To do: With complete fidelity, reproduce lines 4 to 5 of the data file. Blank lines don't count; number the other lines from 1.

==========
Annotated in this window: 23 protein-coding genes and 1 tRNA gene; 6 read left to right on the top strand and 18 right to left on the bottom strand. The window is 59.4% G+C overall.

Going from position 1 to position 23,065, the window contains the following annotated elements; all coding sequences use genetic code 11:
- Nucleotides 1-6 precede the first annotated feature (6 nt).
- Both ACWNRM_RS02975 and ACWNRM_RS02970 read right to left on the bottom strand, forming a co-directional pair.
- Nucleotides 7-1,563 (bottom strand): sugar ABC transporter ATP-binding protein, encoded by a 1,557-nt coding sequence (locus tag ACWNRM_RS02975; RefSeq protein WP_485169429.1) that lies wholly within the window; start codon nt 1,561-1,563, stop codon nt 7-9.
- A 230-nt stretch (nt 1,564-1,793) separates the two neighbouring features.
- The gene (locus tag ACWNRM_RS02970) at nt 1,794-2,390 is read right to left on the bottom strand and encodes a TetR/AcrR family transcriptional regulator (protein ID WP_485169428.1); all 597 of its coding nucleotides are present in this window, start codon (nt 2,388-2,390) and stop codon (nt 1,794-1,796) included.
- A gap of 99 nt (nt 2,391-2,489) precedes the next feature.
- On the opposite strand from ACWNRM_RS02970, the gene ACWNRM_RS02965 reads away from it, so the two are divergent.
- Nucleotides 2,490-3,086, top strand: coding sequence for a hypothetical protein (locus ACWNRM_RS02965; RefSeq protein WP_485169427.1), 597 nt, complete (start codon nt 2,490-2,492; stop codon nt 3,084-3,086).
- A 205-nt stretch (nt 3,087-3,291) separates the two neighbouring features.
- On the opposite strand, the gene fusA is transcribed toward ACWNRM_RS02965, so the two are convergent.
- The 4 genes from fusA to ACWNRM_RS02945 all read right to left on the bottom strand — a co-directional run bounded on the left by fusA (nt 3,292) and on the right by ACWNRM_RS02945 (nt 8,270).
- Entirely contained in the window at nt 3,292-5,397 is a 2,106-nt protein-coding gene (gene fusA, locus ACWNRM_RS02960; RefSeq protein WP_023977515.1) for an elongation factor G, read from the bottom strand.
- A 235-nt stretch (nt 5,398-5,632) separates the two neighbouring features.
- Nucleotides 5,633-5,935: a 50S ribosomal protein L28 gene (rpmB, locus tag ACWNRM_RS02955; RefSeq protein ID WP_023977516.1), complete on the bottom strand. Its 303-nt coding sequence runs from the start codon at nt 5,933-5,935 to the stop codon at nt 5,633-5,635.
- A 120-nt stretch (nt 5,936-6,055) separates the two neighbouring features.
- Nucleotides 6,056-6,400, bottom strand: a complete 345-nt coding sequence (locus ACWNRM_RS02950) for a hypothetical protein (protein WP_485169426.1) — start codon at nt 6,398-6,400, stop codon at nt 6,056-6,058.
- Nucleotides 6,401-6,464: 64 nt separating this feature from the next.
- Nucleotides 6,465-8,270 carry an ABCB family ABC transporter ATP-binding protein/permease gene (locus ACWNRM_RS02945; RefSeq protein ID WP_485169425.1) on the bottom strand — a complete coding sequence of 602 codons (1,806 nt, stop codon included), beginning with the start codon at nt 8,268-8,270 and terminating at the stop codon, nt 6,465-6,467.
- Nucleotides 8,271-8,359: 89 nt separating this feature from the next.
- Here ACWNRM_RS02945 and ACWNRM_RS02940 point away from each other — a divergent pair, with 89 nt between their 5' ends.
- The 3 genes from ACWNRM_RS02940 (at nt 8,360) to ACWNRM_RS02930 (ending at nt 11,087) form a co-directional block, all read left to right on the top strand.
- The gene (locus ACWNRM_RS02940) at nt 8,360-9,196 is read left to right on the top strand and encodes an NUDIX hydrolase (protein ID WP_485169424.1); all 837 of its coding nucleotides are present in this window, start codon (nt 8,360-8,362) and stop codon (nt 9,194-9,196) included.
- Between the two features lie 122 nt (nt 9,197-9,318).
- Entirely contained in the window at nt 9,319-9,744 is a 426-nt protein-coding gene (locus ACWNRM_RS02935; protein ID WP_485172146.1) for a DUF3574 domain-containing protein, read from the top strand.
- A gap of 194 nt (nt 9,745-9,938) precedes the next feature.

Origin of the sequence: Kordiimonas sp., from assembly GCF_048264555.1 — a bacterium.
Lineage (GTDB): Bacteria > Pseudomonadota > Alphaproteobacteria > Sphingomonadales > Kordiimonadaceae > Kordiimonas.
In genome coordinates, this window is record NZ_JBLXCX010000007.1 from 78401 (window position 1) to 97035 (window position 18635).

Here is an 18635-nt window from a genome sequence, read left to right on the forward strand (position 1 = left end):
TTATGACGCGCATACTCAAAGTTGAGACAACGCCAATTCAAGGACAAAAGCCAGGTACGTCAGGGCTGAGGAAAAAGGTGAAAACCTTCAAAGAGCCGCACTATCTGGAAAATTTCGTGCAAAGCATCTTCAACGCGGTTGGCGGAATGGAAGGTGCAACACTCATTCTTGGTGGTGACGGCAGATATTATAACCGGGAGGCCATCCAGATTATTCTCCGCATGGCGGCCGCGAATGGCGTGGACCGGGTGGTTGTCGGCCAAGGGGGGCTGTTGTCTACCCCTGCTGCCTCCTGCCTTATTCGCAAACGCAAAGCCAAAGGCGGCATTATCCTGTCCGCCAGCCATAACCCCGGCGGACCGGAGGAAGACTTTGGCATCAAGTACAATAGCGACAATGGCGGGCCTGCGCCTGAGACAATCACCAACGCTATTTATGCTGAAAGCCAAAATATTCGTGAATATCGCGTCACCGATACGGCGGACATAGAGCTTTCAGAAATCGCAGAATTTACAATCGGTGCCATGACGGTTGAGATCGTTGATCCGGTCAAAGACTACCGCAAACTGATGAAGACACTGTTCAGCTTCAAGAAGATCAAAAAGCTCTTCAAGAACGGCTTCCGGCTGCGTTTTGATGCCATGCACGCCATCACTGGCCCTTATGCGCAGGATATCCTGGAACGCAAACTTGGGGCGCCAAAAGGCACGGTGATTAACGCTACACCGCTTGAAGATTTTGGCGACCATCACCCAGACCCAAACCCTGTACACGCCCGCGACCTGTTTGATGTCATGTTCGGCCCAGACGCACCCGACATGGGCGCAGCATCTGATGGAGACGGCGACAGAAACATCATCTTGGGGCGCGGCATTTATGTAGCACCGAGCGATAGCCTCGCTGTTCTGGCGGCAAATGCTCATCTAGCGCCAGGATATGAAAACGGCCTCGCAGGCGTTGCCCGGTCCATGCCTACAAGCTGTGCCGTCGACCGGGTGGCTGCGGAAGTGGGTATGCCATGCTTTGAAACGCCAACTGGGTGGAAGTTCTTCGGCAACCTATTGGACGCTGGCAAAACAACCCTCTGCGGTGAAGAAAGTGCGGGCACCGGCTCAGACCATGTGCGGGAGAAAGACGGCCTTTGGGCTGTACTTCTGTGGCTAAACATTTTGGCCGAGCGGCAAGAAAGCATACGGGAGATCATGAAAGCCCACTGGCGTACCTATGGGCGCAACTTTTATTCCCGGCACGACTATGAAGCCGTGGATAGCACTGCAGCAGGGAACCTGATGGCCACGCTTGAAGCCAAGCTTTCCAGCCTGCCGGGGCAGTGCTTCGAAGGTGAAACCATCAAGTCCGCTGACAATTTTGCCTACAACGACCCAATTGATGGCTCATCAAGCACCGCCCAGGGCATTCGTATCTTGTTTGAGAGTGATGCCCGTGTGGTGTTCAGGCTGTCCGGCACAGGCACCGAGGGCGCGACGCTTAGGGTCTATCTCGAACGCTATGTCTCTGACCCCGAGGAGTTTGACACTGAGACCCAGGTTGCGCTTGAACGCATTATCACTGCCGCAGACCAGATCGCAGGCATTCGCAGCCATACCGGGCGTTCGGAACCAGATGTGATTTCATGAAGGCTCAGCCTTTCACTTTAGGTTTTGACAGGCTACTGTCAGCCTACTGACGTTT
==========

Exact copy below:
- Both ACWNRM_RS02975 and ACWNRM_RS02970 read right to left on the bottom strand, forming a co-directional pair.
- Nucleotides 7-1,563 (bottom strand): sugar ABC transporter ATP-binding protein, encoded by a 1,557-nt coding sequence (locus tag ACWNRM_RS02975; RefSeq protein WP_485169429.1) that lies wholly within the window; start codon nt 1,561-1,563, stop codon nt 7-9.